Tag: Shakespeare

Book Review:  Long Story Short, by Serena Kaylor

Image belongs to St. Martin’s Press.

TitleLong Story Short    
Author: Serena Kaylor
Genre: YA  
Rating: 5 out of 5

Growing up homeschooled in Berkeley, California, Beatrice Quinn is a statistical genius who has dreamed her whole life of discovering new mathematical challenges at a school like Oxford University. She always thought the hardest part would be getting in, not convincing her parents to let her go. But while math has always made sense to Beatrice, making friends is a problem she hasn’t been able to solve, so her parents are worried about sending her halfway across the world. The compromise: the Connecticut Shakespearean Summer Academy and a detailed list of teenage milestones to check off. She has six weeks to show her parents she can pull off the role of “normal” teenager and won’t spend the rest of her life hiding in a library.

Unfortunately, hearts and hormones don’t follow any rules, and there is no equation for teenage interactions. When she’s adopted by a group of eclectic theater kids, and immediately makes an enemy of the popular—and, annoyingly gorgeous—British son of the camp founders, she realizes that relationships are trickier than calculus. With her future on the line, this girl genius stumbles through illicit parties, double dog dares, and more than your fair share of Shakespeare. But before the final curtain falls, will Beatrice realize that there’s more to life than she can find in the pages of a book?

This was such a fun, sweet book! It was a bit like reading from a female Sheldon Cooper’s POV. Bea is clueless about so many things, but fortunately she manages to make a couple of good friends who help show her the way. The secondary characters are wonderful, and I loved them a lot. Nik came off as jerk at first, but it was soon easy to see the truth of him (Well, I could see it. Bea definitely couldn’t.). This was such a relatable read, and made me laugh out loud several times.

Long Story Short is Serena Kaylor’s debut novel.

(Galley courtesy of St. Martin’s Press in exchange for an honest review.)

Book Review and Blog Tour: The Summer Set, by Aimee Agresti

the summer set
Image belongs to Harlequin/Graydon House.

Title:   The Summer Set
Author:   Aimee Agresti
Genre:   Fiction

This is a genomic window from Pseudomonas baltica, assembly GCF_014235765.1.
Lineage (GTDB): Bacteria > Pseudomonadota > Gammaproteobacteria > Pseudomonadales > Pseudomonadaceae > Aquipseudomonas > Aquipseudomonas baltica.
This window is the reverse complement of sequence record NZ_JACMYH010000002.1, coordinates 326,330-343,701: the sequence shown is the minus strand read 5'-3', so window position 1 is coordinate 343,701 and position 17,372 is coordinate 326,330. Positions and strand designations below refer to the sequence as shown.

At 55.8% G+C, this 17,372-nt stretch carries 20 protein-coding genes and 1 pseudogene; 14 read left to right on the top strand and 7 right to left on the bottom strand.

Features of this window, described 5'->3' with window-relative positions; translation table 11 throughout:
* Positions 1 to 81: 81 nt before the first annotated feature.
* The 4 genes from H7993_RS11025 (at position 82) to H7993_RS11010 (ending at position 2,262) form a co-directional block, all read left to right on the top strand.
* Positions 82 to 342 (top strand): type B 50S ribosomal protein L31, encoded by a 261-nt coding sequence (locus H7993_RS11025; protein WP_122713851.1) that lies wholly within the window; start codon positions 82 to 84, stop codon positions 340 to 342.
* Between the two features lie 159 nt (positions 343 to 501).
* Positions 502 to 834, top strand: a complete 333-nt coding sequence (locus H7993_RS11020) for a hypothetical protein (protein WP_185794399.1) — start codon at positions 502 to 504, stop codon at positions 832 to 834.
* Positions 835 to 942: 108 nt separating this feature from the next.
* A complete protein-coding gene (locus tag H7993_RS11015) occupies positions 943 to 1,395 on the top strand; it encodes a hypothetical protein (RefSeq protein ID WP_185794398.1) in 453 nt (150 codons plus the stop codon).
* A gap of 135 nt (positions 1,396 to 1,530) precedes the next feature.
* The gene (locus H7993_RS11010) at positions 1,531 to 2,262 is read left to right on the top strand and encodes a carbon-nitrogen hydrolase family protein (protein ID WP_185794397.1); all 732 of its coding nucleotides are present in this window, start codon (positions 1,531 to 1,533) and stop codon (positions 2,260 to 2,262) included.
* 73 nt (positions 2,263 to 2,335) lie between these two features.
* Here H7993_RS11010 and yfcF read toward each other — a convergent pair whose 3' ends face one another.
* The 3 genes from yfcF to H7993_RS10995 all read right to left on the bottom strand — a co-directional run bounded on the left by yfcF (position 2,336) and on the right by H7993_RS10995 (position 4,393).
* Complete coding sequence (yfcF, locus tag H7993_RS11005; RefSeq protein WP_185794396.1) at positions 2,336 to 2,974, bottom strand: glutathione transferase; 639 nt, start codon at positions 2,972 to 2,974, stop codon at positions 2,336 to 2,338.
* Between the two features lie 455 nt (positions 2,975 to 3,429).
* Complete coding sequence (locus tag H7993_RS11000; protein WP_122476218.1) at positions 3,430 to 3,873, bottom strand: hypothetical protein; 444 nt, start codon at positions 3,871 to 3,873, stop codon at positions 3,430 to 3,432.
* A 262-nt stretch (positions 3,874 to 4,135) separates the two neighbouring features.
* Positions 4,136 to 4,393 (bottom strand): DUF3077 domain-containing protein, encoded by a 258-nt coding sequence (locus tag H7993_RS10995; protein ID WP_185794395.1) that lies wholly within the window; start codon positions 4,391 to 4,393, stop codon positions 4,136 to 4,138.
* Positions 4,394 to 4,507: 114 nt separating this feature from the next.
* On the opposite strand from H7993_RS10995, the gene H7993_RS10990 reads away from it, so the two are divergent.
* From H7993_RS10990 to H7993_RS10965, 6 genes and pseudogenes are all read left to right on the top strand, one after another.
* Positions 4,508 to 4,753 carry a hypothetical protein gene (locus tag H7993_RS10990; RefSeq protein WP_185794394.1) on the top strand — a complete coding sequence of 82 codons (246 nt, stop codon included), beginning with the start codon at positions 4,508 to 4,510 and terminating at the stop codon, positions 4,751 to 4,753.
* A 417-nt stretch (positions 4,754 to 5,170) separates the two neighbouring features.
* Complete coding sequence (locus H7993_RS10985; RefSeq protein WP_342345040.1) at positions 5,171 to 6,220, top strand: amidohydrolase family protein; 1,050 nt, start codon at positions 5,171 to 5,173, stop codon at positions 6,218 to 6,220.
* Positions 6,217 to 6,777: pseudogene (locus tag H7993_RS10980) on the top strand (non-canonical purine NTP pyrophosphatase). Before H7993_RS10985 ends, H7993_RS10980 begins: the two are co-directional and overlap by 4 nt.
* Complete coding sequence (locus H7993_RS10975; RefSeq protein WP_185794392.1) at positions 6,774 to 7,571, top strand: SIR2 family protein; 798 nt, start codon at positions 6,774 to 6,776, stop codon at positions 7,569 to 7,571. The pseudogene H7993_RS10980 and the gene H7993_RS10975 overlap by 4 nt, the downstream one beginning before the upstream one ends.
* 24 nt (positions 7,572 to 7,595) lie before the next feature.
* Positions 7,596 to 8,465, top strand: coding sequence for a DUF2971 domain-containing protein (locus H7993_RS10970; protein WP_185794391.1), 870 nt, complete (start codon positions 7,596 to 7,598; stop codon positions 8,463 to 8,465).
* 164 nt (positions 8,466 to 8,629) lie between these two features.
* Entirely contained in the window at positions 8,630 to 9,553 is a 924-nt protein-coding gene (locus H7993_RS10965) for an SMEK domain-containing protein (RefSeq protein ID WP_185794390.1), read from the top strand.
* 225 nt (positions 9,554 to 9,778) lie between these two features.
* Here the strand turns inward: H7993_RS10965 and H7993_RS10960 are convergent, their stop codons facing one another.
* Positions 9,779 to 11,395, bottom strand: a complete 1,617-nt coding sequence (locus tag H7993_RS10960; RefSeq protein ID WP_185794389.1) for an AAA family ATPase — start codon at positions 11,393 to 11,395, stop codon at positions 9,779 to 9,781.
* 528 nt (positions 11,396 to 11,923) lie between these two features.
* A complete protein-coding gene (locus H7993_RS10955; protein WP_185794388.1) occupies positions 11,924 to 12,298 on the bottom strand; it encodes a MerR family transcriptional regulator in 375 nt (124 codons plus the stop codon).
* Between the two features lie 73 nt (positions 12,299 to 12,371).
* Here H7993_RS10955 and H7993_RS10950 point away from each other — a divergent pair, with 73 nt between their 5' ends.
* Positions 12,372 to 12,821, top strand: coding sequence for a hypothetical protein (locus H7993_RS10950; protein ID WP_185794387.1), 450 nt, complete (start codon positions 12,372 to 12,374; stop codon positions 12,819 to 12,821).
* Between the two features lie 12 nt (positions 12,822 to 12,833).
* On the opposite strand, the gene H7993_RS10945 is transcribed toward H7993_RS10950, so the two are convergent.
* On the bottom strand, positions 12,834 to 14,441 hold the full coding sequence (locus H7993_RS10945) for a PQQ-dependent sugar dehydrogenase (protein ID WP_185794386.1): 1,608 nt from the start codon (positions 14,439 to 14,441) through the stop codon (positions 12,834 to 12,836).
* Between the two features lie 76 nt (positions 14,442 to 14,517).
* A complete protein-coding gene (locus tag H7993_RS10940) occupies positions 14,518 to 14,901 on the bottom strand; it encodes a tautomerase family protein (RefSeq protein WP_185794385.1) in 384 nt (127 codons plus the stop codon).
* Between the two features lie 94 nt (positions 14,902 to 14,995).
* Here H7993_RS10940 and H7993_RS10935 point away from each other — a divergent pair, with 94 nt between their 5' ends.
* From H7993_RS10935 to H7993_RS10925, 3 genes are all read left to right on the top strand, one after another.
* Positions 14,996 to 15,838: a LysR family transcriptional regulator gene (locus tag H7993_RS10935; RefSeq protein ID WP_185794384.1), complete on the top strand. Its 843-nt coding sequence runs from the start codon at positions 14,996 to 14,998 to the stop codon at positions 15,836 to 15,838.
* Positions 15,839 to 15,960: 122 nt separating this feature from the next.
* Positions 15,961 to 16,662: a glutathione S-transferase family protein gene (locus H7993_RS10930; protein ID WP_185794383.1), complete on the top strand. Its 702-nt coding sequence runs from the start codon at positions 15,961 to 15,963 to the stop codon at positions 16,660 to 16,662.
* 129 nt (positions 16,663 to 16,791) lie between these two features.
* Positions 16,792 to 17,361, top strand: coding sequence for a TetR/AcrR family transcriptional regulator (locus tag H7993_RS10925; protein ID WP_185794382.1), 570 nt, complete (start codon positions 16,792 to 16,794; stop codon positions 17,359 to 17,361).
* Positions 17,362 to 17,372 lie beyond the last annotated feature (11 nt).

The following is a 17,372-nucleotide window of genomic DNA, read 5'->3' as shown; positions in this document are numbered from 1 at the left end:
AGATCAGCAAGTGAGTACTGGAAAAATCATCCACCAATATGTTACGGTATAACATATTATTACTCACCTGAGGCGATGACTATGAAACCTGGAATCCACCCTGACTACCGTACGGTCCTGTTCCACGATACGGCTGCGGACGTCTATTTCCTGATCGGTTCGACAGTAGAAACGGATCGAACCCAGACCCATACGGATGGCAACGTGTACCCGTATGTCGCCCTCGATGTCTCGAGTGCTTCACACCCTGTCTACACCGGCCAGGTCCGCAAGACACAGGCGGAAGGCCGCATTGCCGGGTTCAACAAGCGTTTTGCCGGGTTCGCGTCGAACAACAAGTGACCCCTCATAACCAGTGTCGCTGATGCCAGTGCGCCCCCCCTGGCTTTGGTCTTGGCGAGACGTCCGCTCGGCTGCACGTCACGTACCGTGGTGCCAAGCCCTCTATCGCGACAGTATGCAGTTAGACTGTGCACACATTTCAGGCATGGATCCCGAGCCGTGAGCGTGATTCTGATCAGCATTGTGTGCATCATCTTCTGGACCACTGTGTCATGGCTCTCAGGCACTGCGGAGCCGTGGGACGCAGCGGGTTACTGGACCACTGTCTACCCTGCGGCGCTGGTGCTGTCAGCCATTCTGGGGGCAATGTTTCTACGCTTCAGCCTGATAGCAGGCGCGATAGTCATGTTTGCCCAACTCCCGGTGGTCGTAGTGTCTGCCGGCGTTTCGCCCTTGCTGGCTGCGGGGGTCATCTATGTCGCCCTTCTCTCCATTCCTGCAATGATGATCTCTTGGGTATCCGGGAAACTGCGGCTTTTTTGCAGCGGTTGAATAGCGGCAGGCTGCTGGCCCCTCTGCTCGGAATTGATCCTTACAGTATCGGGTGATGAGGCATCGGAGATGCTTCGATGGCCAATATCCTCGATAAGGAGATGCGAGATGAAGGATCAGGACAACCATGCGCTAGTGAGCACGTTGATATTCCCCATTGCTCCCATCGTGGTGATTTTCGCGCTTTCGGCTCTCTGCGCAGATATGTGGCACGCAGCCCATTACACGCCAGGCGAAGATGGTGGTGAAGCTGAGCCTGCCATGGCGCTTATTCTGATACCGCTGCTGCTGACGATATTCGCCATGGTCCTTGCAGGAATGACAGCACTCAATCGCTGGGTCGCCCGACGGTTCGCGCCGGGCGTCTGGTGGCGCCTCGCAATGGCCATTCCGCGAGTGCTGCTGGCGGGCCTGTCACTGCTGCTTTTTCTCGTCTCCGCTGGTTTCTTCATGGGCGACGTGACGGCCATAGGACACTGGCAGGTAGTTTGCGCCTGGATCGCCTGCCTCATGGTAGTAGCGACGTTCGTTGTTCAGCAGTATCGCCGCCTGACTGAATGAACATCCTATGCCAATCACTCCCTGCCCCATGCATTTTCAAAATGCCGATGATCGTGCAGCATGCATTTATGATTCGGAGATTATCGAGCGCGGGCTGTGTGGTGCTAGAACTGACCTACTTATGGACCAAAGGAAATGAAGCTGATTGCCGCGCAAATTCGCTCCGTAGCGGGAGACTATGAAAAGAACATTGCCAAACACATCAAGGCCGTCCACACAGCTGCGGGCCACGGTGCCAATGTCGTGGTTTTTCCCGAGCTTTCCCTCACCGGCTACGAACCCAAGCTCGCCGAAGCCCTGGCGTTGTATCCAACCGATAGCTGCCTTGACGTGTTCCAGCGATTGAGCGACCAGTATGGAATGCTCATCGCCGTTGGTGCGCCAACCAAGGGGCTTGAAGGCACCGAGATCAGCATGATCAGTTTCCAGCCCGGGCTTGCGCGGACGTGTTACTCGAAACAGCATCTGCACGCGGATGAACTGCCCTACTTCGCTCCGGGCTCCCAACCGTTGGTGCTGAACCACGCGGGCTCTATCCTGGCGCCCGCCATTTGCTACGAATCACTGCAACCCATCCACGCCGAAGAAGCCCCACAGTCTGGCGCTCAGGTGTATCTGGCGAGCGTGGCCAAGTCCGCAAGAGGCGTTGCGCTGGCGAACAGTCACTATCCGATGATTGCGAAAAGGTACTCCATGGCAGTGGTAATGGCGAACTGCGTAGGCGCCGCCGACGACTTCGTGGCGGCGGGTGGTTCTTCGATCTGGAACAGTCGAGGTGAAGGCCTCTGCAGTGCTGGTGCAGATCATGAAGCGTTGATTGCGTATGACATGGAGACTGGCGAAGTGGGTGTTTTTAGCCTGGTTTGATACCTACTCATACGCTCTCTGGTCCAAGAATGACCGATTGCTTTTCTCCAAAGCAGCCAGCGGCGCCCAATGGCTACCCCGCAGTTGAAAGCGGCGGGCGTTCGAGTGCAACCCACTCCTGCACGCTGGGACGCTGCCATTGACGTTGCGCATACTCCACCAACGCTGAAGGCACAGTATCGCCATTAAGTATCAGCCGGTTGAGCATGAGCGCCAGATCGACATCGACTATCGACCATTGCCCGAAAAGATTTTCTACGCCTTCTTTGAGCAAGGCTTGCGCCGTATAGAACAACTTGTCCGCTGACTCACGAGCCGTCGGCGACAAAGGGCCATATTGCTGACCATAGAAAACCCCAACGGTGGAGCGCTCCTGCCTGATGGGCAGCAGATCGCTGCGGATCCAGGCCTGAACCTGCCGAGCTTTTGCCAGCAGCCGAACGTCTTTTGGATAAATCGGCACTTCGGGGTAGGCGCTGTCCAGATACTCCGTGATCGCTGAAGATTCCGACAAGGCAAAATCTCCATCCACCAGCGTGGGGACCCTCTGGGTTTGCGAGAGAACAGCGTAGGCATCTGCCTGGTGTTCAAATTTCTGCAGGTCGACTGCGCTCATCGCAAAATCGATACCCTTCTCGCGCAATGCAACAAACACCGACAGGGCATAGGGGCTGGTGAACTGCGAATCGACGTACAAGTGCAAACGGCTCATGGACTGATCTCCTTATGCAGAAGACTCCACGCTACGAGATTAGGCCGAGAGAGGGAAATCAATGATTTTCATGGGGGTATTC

Rating:   3.5 out of 5

Charlie Savoy was once Hollywood’s hottest A-lister. Now, ten years later, she’s pushing forty, exiled from the film world back at the summer Shakespeare theater in the Berkshires that launched her career—and where her first love, Nick, is the artistic director.

It’s not exactly her first choice. But as parts are cast and rehearsals begin, Charlie is surprised to find herself thriving: bonding with celebrity actors, forging unexpected new friendships, and even reigniting her spark with Nick despite their complicated history.

Until Charlie’s old rival, Hollywood’s current “It Girl,” is brought on set, threatening to undo everything she’s been working towards. As the drama amps up both on the stage and behind the curtains, Charlie must put on one heck of a show to fight for the second chance she deserves in her career and in love.

If you’re looking for an easy read with a Hollywood-insider feel, this is probably a good choice for you. I enjoyed the Shakespeare references, but this novel wasn’t a good fit for me. Charlie and Nick—okay, and basically every other character—acted like a bunch of self-absorbed teenagers with almost zero communication skills. I found this to be a very negative portrayal of people involved in Hollywood in any way, shape, or form, but it might be accurate. I have no idea. It could work as a fun summer read for anyone who loves melodrama, but it doesn’t do much for a serious Shakespeare fan.

Aimee Agresti lives in Washington, DC. The Summer Set is her newest novel.

(Galley courtesy of Harlequin/Graydon House in exchange for an honest review.)

Vinegar Girl, by Anne Tyler

vinegar girl
(I do not own this image. Image belongs to Crown Publishing.)

Anne Tyler is the Pulitzer Prize-winning author of such books as The Beginner’s Goodbye and Breathing Lessons. Her newest novel, Vinegar Girl, is a re-telling of Shakespeare’s The Taming of the Shrew.

Kate Battista is stuck. She runs the house for her father—eccentric at best, “mad scientist” at worst—and attempts to care for her pretty—and to Kate’s way of thinking, useless—younger sister, Bunny. The kids at the daycare where she works love her, but their parents are less than impressed with her forthright opinions and inability to sugarcoat her thoughts. In short, she is smart, capable, and independent, with absolutely no prospects.

Kate’s father is on the verge of a breakthrough in his research that could help millions, but he’s about to lose his brilliant research assistant, Pyotr, who is about to be deported. Then Dr. Battista comes up with a plan:  have Kate marry Pyotr so he can stay in the country. Kate is furious at her father, and at Pyotr, but the two men begin a relentless campaign to bring her around to their way of thinking.

Vinegar Girl enters the life of tart Kate, the bulwark of her stagnant family, the always-dependable daughter who sacrifices her own happiness to the sake of her family. But will Kate continue her self-sacrifice, or will she finally stand up for herself and what she wants?

(Galley provided by Crown Publishing via NetGalley.)